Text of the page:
The paintings are a series of bands, lines, and bars of color across a horizontal spectrum. They are taken directly from her textbooks, but show another view of a physical entity, as does a portrait. Scott’s paintings are rooted in science but grow into more esoteric, spiritual creations. One such painting is of Alexandrite, a dichroic stone that changes color depending on the type of light in its immediate environment: red in incandescent, green in UV. The story goes that Alexander the Great would use a ring made of Alexandrite to test the loyalty of his lovers, claiming that their hearts had turned when the colors did (in other words: a very easy way to get rid of those of whom he had grown tired). Scott believes there are energetic, less scientific sides to the gems as well. “I think about the amount of time that they’ve spent in the earth and that this can be created and untouched by man, just by virtue of the fact that it took all these hundreds of years to condense compressed energy. So in my mind, yes, there is energy vibrating out from those.”

Scott met Chuck Close in 2003 at a welcome party for Adam Weinberg, who had just been named the new director at the Whitney. They formed a quick friendship and have been collaborating artistically ever since. “I’ve learned so much about process from him, he’s so process-oriented. It’s about a set of rules and corrections,” says Scott. Close has been a strong supporter and constant enforcer of Scott’s in the years gone by. She credits him with teaching her about process, color theory, and relentless work ethic. As some may be unaware, Close, one of America’s most famous living artists, is a quadriplegic. Scott secured his fingerprints many years ago; “if you don’t use your hands, your fingerprints go away,” she says. “I printed him again three weeks ago, and they’ve changed. As he ages, there’s this sort of mosaic of cracks and fractures.” Even without the most integral part of Scott’s traditional blueprint, she has found a way to paint a portrait. So where does she go from here? Recently, Scott has focused on translating her fingerprints into new forms of media. She spent the summer of 2017 in the south of France working with lithography: “It was maddening”. She has thoughts of putting her prints into textile form, creating tapestries of her twisting lines. Scott finds the fingerprints, and people behind them, to be a source of endless inspiration.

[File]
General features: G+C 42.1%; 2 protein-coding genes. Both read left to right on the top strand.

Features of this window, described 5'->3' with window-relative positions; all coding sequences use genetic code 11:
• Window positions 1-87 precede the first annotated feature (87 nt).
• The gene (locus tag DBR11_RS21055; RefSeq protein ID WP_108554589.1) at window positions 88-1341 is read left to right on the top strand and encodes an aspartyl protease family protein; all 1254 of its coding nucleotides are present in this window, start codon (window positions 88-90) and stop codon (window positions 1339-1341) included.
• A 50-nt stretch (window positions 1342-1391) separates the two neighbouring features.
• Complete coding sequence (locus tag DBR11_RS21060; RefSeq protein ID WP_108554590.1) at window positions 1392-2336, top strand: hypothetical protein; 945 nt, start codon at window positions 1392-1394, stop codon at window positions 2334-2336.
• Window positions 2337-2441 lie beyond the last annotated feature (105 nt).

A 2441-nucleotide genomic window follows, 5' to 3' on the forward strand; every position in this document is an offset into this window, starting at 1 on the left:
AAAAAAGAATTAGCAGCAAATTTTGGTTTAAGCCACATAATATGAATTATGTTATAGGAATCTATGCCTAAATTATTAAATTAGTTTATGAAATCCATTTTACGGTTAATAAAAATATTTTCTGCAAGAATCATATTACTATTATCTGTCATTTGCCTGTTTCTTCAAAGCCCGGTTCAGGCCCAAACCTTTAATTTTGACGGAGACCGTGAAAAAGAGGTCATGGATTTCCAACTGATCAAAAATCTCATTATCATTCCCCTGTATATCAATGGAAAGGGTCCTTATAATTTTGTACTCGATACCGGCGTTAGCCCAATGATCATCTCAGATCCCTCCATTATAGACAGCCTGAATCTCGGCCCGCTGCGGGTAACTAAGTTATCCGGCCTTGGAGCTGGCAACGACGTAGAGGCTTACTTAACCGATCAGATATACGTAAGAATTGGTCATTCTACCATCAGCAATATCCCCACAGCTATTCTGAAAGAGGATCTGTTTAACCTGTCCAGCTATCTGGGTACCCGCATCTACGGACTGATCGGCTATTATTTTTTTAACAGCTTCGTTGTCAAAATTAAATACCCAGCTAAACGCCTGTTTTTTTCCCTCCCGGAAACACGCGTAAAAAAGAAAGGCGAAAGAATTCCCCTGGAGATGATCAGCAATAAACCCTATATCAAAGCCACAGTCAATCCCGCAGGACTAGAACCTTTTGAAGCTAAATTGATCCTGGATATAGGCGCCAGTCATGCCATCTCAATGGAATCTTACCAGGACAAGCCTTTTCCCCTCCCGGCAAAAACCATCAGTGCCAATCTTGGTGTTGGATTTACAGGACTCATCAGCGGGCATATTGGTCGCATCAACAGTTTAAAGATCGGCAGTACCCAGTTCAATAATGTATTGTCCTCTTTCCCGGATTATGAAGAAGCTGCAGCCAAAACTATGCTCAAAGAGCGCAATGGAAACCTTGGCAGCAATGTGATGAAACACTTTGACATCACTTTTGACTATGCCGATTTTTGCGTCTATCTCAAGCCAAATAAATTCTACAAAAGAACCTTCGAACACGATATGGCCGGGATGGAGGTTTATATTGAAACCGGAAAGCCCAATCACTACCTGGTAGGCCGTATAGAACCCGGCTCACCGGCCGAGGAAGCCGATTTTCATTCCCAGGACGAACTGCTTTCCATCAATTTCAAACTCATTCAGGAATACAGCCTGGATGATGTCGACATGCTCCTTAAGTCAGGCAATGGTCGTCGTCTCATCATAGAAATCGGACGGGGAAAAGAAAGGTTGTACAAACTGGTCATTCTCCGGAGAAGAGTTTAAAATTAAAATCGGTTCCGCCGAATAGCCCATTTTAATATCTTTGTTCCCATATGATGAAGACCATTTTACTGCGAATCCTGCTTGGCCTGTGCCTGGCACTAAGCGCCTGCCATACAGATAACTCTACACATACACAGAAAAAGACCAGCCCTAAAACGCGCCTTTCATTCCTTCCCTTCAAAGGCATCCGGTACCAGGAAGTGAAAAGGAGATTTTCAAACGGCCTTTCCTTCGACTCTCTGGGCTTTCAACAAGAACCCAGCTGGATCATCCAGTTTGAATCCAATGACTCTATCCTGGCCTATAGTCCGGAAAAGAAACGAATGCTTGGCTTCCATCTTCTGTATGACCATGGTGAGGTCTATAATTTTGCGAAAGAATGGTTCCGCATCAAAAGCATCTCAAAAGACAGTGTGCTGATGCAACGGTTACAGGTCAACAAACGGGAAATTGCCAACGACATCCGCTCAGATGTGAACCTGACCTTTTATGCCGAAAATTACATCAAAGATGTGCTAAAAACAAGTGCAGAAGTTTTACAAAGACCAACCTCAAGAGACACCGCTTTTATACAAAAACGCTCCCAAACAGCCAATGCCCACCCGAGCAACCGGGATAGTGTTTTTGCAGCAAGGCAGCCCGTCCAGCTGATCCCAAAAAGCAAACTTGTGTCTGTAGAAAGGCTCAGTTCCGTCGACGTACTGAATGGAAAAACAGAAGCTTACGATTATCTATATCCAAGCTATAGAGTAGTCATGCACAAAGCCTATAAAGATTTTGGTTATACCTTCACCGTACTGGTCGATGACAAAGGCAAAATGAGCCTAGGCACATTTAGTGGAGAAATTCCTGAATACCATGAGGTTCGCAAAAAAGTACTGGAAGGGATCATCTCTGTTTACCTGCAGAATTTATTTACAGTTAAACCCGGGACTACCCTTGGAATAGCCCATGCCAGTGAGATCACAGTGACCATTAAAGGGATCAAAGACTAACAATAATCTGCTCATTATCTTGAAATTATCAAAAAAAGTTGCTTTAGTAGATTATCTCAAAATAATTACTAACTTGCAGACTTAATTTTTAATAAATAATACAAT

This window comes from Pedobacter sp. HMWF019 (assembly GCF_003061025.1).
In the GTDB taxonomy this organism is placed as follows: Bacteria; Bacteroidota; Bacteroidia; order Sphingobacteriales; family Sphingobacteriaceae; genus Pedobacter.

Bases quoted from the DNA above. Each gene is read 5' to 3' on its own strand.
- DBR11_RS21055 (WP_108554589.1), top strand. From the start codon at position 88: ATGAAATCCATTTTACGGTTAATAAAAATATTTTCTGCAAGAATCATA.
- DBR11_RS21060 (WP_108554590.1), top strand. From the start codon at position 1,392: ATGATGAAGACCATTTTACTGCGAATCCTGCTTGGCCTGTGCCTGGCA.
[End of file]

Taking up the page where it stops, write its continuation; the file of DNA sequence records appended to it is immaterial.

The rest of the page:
Taking one last glance around the apartment, I bid her goodbye and return into the rain with visions of fingerprints swirling in my head, and one specific quote from her running through my mind: “It sounds really hokey, but it’s all just energy, it’s just vibe; there’s no visual reference, nothing based in reality that I translate. It’s all just a record of psychology and feeling and energy. Pour out their soul and slap it on the canvas.”

Words by Addison Anthony

Suzanne Scott